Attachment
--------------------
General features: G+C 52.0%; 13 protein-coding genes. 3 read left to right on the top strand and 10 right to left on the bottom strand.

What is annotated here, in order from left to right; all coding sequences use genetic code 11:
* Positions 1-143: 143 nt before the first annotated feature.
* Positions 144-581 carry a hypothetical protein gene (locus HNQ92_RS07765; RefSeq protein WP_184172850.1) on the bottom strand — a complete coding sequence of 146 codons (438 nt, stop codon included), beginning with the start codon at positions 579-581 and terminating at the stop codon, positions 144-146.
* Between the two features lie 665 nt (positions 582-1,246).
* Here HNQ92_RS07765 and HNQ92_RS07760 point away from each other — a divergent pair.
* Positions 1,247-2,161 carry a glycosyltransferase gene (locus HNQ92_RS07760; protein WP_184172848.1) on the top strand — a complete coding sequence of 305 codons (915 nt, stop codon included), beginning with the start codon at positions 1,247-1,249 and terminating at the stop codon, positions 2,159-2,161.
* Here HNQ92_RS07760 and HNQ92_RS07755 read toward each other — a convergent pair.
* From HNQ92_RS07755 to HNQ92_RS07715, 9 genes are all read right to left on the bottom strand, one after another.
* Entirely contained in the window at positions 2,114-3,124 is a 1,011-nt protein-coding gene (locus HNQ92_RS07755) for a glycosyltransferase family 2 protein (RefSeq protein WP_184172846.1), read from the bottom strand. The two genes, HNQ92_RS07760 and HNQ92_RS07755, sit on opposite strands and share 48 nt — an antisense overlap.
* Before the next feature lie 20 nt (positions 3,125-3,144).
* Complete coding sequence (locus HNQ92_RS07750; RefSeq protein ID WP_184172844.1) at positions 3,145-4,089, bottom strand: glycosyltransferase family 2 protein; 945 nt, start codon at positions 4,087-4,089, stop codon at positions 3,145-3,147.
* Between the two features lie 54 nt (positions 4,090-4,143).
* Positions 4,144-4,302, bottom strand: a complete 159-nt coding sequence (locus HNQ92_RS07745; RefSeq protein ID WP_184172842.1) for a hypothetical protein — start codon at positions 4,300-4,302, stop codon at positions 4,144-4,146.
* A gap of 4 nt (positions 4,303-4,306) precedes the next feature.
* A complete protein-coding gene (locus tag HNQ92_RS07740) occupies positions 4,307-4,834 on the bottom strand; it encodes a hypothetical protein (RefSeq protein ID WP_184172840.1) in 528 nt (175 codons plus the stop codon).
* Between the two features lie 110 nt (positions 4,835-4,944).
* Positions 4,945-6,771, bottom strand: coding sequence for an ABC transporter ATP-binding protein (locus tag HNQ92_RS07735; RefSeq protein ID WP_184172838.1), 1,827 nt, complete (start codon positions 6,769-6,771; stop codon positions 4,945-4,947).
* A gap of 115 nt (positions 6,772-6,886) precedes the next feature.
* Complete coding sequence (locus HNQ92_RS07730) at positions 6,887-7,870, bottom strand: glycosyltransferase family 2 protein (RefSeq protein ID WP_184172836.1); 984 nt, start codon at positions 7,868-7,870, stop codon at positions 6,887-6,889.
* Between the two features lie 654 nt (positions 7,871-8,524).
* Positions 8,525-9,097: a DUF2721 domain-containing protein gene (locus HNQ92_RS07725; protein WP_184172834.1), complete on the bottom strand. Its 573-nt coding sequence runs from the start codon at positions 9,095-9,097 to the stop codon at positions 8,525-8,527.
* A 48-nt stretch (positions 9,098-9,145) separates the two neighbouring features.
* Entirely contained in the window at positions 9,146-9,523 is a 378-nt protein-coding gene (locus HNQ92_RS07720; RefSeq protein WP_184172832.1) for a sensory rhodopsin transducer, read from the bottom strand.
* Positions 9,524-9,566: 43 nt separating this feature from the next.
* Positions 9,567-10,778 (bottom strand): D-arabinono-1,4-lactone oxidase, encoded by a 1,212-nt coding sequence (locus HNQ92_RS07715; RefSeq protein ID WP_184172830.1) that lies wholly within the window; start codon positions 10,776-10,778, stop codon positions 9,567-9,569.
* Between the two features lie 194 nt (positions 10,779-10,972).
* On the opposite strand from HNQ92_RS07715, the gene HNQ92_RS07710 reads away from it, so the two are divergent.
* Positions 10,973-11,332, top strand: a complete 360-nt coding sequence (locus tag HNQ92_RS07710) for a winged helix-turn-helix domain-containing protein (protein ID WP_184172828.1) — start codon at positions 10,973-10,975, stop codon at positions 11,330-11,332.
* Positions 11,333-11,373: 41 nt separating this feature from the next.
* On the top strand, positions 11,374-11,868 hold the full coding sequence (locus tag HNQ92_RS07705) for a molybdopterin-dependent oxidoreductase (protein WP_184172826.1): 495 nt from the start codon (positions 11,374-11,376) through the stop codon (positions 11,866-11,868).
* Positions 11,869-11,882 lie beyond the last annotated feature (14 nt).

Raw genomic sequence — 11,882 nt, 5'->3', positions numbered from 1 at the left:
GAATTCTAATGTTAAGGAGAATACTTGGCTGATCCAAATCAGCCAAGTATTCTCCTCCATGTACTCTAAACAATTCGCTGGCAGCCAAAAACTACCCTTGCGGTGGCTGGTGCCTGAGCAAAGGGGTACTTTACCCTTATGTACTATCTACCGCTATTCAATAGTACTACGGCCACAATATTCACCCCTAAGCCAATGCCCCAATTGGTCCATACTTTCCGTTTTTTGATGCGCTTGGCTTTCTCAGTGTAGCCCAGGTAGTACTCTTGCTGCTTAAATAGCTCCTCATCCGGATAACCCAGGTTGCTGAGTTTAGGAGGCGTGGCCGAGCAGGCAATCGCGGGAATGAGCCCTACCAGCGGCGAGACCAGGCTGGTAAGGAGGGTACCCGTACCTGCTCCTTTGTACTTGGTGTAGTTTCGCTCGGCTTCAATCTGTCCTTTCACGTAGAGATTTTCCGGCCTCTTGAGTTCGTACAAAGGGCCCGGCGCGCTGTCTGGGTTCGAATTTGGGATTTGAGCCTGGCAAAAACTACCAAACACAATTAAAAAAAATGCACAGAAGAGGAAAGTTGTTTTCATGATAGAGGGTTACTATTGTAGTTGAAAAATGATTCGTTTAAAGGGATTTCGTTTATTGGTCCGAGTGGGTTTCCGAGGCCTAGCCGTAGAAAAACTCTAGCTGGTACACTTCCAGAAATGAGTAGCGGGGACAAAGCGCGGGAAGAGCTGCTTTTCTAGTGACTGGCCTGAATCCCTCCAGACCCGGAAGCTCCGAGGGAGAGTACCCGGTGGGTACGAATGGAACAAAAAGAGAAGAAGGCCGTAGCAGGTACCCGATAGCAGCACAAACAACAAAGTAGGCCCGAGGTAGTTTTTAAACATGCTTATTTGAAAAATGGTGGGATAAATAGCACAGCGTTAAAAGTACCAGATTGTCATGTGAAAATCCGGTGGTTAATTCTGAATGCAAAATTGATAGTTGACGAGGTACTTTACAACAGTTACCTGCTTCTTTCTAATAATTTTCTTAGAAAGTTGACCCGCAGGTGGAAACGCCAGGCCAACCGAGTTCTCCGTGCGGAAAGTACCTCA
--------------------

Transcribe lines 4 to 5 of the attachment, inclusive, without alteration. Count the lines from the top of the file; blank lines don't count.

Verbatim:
* Positions 144-581 carry a hypothetical protein gene (locus HNQ92_RS07765; RefSeq protein WP_184172850.1) on the bottom strand — a complete coding sequence of 146 codons (438 nt, stop codon included), beginning with the start codon at positions 579-581 and terminating at the stop codon, positions 144-146.
* Between the two features lie 665 nt (positions 582-1,246).